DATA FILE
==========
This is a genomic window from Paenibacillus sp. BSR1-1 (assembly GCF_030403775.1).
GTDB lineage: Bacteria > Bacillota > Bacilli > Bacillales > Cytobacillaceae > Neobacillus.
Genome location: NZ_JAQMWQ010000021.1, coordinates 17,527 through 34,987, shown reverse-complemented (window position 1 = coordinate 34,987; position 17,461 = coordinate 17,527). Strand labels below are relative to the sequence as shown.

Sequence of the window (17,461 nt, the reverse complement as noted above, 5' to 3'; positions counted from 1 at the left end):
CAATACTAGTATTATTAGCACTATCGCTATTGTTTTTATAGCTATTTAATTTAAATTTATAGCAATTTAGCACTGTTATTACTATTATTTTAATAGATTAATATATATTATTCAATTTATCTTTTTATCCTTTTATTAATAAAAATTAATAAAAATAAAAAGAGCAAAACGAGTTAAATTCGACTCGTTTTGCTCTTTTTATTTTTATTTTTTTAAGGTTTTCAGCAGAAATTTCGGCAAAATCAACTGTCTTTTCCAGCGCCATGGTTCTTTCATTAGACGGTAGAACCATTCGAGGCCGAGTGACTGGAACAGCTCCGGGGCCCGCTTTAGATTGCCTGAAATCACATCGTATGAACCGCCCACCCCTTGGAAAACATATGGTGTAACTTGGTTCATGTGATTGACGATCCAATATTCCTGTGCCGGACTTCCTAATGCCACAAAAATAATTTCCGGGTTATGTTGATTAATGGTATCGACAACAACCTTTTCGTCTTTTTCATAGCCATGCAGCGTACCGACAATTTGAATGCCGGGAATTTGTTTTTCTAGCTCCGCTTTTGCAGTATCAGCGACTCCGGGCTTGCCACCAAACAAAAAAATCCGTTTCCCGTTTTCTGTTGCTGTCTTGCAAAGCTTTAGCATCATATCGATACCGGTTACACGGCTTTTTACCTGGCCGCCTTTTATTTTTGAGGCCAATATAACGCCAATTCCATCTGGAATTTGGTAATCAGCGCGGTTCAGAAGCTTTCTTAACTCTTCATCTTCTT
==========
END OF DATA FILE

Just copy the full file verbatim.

This is a genomic window from Paenibacillus sp. BSR1-1 (assembly GCF_030403775.1).
GTDB lineage: Bacteria > Bacillota > Bacilli > Bacillales > Cytobacillaceae > Neobacillus.
Genome location: NZ_JAQMWQ010000021.1, coordinates 17,527 through 34,987, shown reverse-complemented (window position 1 = coordinate 34,987; position 17,461 = coordinate 17,527). Strand labels below are relative to the sequence as shown.

Sequence of the window (17,461 nt, the reverse complement as noted above, 5' to 3'; positions counted from 1 at the left end):
CAATACTAGTATTATTAGCACTATCGCTATTGTTTTTATAGCTATTTAATTTAAATTTATAGCAATTTAGCACTGTTATTACTATTATTTTAATAGATTAATATATATTATTCAATTTATCTTTTTATCCTTTTATTAATAAAAATTAATAAAAATAAAAAGAGCAAAACGAGTTAAATTCGACTCGTTTTGCTCTTTTTATTTTTATTTTTTTAAGGTTTTCAGCAGAAATTTCGGCAAAATCAACTGTCTTTTCCAGCGCCATGGTTCTTTCATTAGACGGTAGAACCATTCGAGGCCGAGTGACTGGAACAGCTCCGGGGCCCGCTTTAGATTGCCTGAAATCACATCGTATGAACCGCCCACCCCTTGGAAAACATATGGTGTAACTTGGTTCATGTGATTGACGATCCAATATTCCTGTGCCGGACTTCCTAATGCCACAAAAATAATTTCCGGGTTATGTTGATTAATGGTATCGACAACAACCTTTTCGTCTTTTTCATAGCCATGCAGCGTACCGACAATTTGAATGCCGGGAATTTGTTTTTCTAGCTCCGCTTTTGCAGTATCAGCGACTCCGGGCTTGCCACCAAACAAAAAAATCCGTTTCCCGTTTTCTGTTGCTGTCTTGCAAAGCTTTAGCATCATATCGATACCGGTTACACGGCTTTTTACCTGGCCGCCTTTTATTTTTGAGGCCAATATAACGCCAATTCCATCTGGAATTTGGTAATCAGCGCGGTTCAGAAGCTTTCTTAACTCTTCATCTTCTT